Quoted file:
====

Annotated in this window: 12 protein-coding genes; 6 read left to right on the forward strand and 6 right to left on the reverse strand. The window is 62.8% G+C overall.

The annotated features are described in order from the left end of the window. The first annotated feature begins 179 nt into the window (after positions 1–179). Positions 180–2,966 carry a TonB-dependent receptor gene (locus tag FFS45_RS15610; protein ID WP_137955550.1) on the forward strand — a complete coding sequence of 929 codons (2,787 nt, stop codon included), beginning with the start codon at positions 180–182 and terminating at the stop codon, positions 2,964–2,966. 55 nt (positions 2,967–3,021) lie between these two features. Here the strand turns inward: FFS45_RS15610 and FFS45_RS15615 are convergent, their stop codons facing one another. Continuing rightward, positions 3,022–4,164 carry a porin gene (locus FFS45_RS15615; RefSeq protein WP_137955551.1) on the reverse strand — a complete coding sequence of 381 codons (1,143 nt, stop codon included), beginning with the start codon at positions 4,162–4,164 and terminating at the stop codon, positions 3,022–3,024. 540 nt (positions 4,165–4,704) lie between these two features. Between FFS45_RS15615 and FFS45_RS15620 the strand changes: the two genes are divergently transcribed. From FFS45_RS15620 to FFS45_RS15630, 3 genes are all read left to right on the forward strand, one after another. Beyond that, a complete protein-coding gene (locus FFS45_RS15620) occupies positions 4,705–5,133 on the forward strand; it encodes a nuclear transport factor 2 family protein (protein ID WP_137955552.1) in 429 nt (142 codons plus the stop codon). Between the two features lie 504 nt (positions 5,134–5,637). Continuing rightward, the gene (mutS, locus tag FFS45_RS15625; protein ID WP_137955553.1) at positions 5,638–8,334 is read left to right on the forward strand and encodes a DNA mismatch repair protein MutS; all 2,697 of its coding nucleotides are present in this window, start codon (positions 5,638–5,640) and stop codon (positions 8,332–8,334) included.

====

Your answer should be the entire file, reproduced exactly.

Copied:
Annotated in this window: 12 protein-coding genes; 6 read left to right on the forward strand and 6 right to left on the reverse strand. The window is 62.8% G+C overall.

The annotated features are described in order from the left end of the window. The first annotated feature begins 179 nt into the window (after positions 1–179). Positions 180–2,966 carry a TonB-dependent receptor gene (locus tag FFS45_RS15610; protein ID WP_137955550.1) on the forward strand — a complete coding sequence of 929 codons (2,787 nt, stop codon included), beginning with the start codon at positions 180–182 and terminating at the stop codon, positions 2,964–2,966. 55 nt (positions 2,967–3,021) lie between these two features. Here the strand turns inward: FFS45_RS15610 and FFS45_RS15615 are convergent, their stop codons facing one another. Continuing rightward, positions 3,022–4,164 carry a porin gene (locus FFS45_RS15615; RefSeq protein WP_137955551.1) on the reverse strand — a complete coding sequence of 381 codons (1,143 nt, stop codon included), beginning with the start codon at positions 4,162–4,164 and terminating at the stop codon, positions 3,022–3,024. 540 nt (positions 4,165–4,704) lie between these two features. Between FFS45_RS15615 and FFS45_RS15620 the strand changes: the two genes are divergently transcribed. From FFS45_RS15620 to FFS45_RS15630, 3 genes are all read left to right on the forward strand, one after another. Beyond that, a complete protein-coding gene (locus FFS45_RS15620) occupies positions 4,705–5,133 on the forward strand; it encodes a nuclear transport factor 2 family protein (protein ID WP_137955552.1) in 429 nt (142 codons plus the stop codon). Between the two features lie 504 nt (positions 5,134–5,637). Continuing rightward, the gene (mutS, locus tag FFS45_RS15625; protein ID WP_137955553.1) at positions 5,638–8,334 is read left to right on the forward strand and encodes a DNA mismatch repair protein MutS; all 2,697 of its coding nucleotides are present in this window, start codon (positions 5,638–5,640) and stop codon (positions 8,332–8,334) included.